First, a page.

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Amino acid transporters in the regulation of human skeletal muscle protein metabolism

Dickinson, Jared M.; Rasmussen, Blake B.

Current Opinion in Clinical Nutrition & Metabolic Care:
doi: 10.1097/MCO.0b013e3283653ec5
NUTRITION AND PHYSIOLOGICAL FUNCTION: Edited by Annemie Schols and Labros S. Sidossis
Abstract

Purpose of review: To highlight recent research on amino acid sensing and signaling and the role of amino acid transporters in the regulation of human skeletal muscle protein metabolism.

Recent findings: The mechanisms that sense amino acid availability and activate mechanistic target of rapamycin complex 1 signaling and protein synthesis are emerging, with multiple new proteins and intracellular amino acid sensors recently identified. Amino acid transporters have a role in the delivery of amino acids to these intracellular sensors and new findings provide further support for amino acid transporters as possible extracellular amino acid sensors. There is growing evidence in human skeletal muscle that amino acid transporter expression is dynamic and responsive to various stimuli, indicating amino acid transporters may have a unique role in the regulation of human skeletal muscle adaptation.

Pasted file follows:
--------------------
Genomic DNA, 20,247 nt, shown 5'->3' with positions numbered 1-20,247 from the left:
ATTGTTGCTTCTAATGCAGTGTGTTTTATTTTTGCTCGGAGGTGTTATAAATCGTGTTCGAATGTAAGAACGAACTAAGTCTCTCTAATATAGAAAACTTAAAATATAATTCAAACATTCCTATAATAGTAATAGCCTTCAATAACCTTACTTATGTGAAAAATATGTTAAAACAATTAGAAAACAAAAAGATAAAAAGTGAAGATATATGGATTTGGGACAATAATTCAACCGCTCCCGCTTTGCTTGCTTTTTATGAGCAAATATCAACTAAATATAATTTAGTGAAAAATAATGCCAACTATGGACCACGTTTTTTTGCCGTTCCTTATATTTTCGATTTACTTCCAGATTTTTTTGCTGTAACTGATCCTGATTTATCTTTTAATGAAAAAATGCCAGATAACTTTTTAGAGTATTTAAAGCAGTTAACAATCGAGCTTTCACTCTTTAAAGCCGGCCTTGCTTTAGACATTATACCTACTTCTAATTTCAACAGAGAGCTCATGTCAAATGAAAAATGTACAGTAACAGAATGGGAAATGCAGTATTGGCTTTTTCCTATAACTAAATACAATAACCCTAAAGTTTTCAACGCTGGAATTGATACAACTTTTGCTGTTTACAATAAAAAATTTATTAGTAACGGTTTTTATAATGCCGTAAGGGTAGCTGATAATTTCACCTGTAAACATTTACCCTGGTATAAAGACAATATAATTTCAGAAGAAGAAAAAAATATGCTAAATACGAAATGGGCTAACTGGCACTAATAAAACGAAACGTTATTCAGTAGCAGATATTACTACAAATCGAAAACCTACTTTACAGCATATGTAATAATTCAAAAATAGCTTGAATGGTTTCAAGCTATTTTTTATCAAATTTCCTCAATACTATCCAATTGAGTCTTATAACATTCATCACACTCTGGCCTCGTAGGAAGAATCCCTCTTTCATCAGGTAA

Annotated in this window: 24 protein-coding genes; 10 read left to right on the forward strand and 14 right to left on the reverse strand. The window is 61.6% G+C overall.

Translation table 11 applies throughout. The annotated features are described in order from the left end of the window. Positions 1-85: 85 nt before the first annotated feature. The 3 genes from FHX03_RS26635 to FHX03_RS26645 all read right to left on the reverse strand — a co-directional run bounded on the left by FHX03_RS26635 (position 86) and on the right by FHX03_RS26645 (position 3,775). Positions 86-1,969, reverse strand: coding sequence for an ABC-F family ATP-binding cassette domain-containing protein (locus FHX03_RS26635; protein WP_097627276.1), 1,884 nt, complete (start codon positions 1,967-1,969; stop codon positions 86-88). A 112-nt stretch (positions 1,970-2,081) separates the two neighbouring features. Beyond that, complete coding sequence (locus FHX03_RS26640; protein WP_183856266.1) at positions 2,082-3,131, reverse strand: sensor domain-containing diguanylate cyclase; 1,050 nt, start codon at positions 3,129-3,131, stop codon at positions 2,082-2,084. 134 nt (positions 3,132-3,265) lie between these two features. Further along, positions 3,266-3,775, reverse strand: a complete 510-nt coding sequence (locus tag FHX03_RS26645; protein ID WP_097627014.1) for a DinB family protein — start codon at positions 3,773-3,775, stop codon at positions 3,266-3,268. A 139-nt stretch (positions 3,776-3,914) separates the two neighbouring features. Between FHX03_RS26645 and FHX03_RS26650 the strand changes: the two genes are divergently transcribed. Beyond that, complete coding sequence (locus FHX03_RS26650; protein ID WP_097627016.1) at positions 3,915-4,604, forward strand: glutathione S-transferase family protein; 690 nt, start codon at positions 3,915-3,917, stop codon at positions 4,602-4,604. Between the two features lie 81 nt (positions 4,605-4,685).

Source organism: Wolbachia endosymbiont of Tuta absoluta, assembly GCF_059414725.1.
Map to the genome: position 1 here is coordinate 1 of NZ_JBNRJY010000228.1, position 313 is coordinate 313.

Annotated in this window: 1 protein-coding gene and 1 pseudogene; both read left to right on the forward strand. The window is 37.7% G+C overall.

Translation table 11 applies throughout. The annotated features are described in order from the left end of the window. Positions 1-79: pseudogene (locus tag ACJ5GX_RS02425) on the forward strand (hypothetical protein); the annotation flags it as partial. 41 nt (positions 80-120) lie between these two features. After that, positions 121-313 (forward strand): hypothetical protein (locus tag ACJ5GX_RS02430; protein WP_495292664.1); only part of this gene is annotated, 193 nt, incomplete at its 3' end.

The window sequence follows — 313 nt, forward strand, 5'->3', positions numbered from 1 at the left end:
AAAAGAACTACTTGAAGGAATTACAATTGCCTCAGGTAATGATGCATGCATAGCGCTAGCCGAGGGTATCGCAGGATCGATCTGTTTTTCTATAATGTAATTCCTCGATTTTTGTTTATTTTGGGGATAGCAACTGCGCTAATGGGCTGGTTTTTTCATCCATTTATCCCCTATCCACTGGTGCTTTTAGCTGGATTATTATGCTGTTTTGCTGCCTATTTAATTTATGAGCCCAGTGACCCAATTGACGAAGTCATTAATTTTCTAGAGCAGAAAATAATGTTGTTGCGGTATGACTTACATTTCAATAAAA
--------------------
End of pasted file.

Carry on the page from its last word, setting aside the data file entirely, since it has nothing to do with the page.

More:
Summary: There is a clear need to further examine the role of amino acid transporters in human skeletal muscle and their link to cellular amino acid sensing and signaling in the control of protein metabolism. A better understanding of amino acid transport and transporters will allow us to optimize nutritional strategies to accelerate muscle health and improve outcomes for clinical populations.

Author Information

Department of Nutrition and Metabolism, University of Texas Medical Branch, Galveston, Texas, USA

Correspondence to Blake B. Rasmussen, PhD, Department of Nutrition and Metabolism, University of Texas Medical Branch, 301 University Blvd, Galveston, TX 77555-1124, USA. Tel: +1 409 747 1619; fax: +1 409 747 1613; e-mail: blrasmus@utmb.edu

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